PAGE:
Apologies for the pidgin caption, but this is serious matter.
Until you attempt to build a life with someone else, you really can’t understand just how much money can affect a marriage. It’s not just about “no romance without finance”. To make marital bliss a reality, you need to be on the same page.
Here are 5 big money discussions you MUST have, in no particular order:
Debt: Before you get married, you both need to be honest about how much you owe and have a clear, workable plan to pay back. When Zee married Uche, she had no idea how complicated his financial history was. A few weeks into their marriage, he told her he was paying off a certain debt, so he couldn’t contribute financially for a while. Three years later, Zee is still paying the house rent and school fees, in addition to feeding the family. She has bought two cars, both of which he has sold, for said debt. Yet there is no end in sight. The role of “fool for love” she’s playing is another article entirely, but the point here is, financial history must be discussed before marriage to avoid unpleasant surprises.
Joint accounts: Joint accounts are not so much about money as they are about perception of roles. Some see a man who is keen on a joint account as a man who cannot provide for his family, and wants to live off his wife. For others, it is simply a symbol of true unity. Would you like to have an account for your needs so that you don’t have to tell somebody every time you need to buy something? Do you believe that a couple cannot be truly one unless they share an account? You should both be in agreement otherwise you will run into serious trouble along the way.
Childcare costs: If both parents work outside the home, who pays for the crèche or nanny? Again, the cost of childcare is not always financial. If one parent has to stay at home to raise the kids while the other works, the loss of income is not the only issue. “My brain is dying,” Nkay, a mother of two toddlers says. “I love my kids, but I miss having a job badly.” Her husband Chike insists he makes “enough” and pays a “salary” into her account every month. It is a tidy sum, but for her, work is about more than money, and she is also paying a price. Some women, on the other hand, would totally love this. It’s best to reach an agreement before the kids come.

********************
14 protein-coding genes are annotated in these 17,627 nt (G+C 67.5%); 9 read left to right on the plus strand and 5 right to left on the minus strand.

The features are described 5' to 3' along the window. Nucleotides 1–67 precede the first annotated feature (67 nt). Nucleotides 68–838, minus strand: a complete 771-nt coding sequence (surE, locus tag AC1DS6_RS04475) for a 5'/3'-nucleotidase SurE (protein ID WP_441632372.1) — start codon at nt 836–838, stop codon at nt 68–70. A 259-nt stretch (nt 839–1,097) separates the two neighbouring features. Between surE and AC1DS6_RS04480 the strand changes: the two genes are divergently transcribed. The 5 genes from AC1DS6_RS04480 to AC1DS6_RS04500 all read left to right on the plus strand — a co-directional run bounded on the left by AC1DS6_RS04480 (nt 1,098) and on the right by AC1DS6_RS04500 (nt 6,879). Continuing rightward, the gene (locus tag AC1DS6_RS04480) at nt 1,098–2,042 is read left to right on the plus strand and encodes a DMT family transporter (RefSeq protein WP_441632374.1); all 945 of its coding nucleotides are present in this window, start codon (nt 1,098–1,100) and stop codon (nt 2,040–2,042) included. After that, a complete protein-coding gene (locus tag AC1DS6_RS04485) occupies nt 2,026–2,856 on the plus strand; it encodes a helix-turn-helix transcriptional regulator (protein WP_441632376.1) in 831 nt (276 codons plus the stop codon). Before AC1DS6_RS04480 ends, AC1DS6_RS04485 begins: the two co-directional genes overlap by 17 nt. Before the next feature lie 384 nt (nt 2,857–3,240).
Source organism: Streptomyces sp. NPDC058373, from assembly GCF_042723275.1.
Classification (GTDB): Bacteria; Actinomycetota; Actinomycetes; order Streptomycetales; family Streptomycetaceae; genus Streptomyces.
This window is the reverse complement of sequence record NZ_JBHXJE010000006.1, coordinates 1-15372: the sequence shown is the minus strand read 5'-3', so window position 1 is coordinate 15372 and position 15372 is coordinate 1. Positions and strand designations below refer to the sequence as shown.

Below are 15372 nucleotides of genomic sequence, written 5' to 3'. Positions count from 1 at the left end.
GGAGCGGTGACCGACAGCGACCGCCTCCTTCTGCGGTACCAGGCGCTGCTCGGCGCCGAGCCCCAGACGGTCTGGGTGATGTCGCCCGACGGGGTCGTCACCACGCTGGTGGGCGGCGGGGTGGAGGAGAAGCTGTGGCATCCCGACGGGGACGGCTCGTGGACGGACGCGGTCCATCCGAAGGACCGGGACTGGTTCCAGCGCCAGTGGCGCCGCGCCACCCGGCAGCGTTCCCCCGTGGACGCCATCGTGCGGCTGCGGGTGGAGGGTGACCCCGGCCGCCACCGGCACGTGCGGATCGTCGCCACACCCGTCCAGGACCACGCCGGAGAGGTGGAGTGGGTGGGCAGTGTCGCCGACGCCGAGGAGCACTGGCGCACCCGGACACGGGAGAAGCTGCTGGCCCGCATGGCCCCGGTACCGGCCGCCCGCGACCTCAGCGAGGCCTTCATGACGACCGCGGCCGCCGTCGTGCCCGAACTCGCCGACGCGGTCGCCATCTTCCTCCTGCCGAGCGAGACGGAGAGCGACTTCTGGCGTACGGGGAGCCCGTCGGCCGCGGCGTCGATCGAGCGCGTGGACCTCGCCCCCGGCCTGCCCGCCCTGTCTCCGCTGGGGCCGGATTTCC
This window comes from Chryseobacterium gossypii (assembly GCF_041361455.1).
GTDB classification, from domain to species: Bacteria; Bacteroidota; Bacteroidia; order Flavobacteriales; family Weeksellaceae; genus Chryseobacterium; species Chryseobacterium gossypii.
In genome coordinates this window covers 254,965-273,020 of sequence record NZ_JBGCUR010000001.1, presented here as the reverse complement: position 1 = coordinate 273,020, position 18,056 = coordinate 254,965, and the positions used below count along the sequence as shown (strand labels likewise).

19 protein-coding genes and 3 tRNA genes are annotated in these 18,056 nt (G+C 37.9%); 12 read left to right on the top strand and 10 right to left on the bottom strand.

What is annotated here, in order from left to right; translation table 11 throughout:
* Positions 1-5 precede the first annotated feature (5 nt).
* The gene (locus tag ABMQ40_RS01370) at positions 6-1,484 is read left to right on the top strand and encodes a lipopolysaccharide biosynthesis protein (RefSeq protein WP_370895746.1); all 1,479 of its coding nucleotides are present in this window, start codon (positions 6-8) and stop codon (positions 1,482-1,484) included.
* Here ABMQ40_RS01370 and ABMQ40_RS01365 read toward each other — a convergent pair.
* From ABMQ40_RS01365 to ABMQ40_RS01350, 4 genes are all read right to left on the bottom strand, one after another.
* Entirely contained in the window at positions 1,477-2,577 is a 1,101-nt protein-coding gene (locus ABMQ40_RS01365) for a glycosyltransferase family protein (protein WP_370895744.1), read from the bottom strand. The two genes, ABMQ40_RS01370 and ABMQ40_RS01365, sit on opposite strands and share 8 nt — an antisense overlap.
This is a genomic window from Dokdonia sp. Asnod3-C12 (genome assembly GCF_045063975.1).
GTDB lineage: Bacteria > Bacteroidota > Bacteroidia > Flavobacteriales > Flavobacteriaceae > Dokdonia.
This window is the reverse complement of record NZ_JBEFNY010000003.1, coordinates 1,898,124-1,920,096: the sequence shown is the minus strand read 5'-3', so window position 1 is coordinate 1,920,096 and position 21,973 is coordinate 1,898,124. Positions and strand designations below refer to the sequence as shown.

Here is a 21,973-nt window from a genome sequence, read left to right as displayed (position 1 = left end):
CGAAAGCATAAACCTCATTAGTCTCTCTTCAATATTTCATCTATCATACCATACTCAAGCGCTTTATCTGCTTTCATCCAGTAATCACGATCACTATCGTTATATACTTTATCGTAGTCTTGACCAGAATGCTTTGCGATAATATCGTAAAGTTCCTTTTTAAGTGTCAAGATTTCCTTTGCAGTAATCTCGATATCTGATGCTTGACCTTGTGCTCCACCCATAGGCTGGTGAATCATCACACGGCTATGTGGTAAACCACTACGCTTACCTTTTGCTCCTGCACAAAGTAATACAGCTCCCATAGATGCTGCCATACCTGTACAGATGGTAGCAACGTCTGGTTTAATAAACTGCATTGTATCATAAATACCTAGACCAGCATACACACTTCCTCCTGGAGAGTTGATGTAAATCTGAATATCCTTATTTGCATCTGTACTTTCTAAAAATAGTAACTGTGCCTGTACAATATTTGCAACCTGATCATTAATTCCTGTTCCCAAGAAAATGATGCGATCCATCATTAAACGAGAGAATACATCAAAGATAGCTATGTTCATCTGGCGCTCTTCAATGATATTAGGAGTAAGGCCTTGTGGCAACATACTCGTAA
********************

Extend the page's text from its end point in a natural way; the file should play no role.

Spending styles: Sophia works a stressful job and would like to quit, especially since she and Duke are actively trying to conceive. Duke, however, doesn’t think they can afford it for now. I ask Sophia if this is because he isn’t making enough to handle the family expenses by himself yet. “Not at all Joy,” she says. “It’s just that I’m a spendthrift and we both know it. I must have 100 pairs of shoes, God have mercy on me. I’m also generous to a fault.” Aha. Duke isn’t worried about taking care of the bills by himself, as much as he is about being able to pay for the shoes, bags, dresses, Brazilian hair, and jewelry his wife spends money on so often. Also, there are people who believe in saving for the future, while some want to enjoy their money now, because tomorrow is not guaranteed. Compromise and agreement are key words.
Extended family: People often joke about certain ethnic groups sending a younger sibling along with a new bride for her to “train”, but the truth is that everyone will be called to respond to extended family needs at some point or the other, regardless of tribe. In fact for some, parents and siblings do not come under “extended”, they are family, period. How you both feel about needy family members matters. If you cannot agree, you can at least come to a compromise. I once dated a guy who didn’t like the idea of me sending a monthly allowance to my mum. I was perplexed, as it was even a tiny amount compared to what I would have loved to give her, and it was from my own salary. “What if she now gets used to it?” he asked. Let’s just say we did not get to discuss my brother’s school fees which I was (and still am) also paying, because no need.
Two cannot walk together except they are in agreement. Have these talks before committing to marriage, and make sure you’re truly walking hand in hand.